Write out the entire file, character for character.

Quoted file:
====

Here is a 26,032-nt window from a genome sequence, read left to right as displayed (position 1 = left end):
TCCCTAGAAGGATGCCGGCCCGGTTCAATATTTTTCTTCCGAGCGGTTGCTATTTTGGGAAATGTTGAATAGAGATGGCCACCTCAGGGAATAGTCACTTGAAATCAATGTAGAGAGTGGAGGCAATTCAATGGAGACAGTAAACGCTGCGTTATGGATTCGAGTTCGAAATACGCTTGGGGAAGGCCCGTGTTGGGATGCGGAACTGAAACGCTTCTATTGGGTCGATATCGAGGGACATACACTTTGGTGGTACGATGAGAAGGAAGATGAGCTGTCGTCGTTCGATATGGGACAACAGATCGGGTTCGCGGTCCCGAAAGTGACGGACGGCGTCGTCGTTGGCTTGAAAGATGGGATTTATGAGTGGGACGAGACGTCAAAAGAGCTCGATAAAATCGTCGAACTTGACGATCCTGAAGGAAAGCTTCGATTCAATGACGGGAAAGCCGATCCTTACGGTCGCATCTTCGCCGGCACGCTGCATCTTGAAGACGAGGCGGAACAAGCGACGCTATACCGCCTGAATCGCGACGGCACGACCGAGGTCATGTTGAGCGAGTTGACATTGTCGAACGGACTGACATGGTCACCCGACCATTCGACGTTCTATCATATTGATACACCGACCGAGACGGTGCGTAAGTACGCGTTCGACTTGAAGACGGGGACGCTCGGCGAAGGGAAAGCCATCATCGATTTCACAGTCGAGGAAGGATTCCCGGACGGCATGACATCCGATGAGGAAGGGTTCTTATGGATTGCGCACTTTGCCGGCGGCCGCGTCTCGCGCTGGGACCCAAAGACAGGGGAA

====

Here is a 26,032-nt window from a genome sequence, read left to right as displayed (position 1 = left end):
TCCCTAGAAGGATGCCGGCCCGGTTCAATATTTTTCTTCCGAGCGGTTGCTATTTTGGGAAATGTTGAATAGAGATGGCCACCTCAGGGAATAGTCACTTGAAATCAATGTAGAGAGTGGAGGCAATTCAATGGAGACAGTAAACGCTGCGTTATGGATTCGAGTTCGAAATACGCTTGGGGAAGGCCCGTGTTGGGATGCGGAACTGAAACGCTTCTATTGGGTCGATATCGAGGGACATACACTTTGGTGGTACGATGAGAAGGAAGATGAGCTGTCGTCGTTCGATATGGGACAACAGATCGGGTTCGCGGTCCCGAAAGTGACGGACGGCGTCGTCGTTGGCTTGAAAGATGGGATTTATGAGTGGGACGAGACGTCAAAAGAGCTCGATAAAATCGTCGAACTTGACGATCCTGAAGGAAAGCTTCGATTCAATGACGGGAAAGCCGATCCTTACGGTCGCATCTTCGCCGGCACGCTGCATCTTGAAGACGAGGCGGAACAAGCGACGCTATACCGCCTGAATCGCGACGGCACGACCGAGGTCATGTTGAGCGAGTTGACATTGTCGAACGGACTGACATGGTCACCCGACCATTCGACGTTCTATCATATTGATACACCGACCGAGACGGTGCGTAAGTACGCGTTCGACTTGAAGACGGGGACGCTCGGCGAAGGGAAAGCCATCATCGATTTCACAGTCGAGGAAGGATTCCCGGACGGCATGACATCCGATGAGGAAGGGTTCTTATGGATTGCGCACTTTGCCGGCGGCCGCGTCTCGCGCTGGGACCCAAAGACAGGGGAA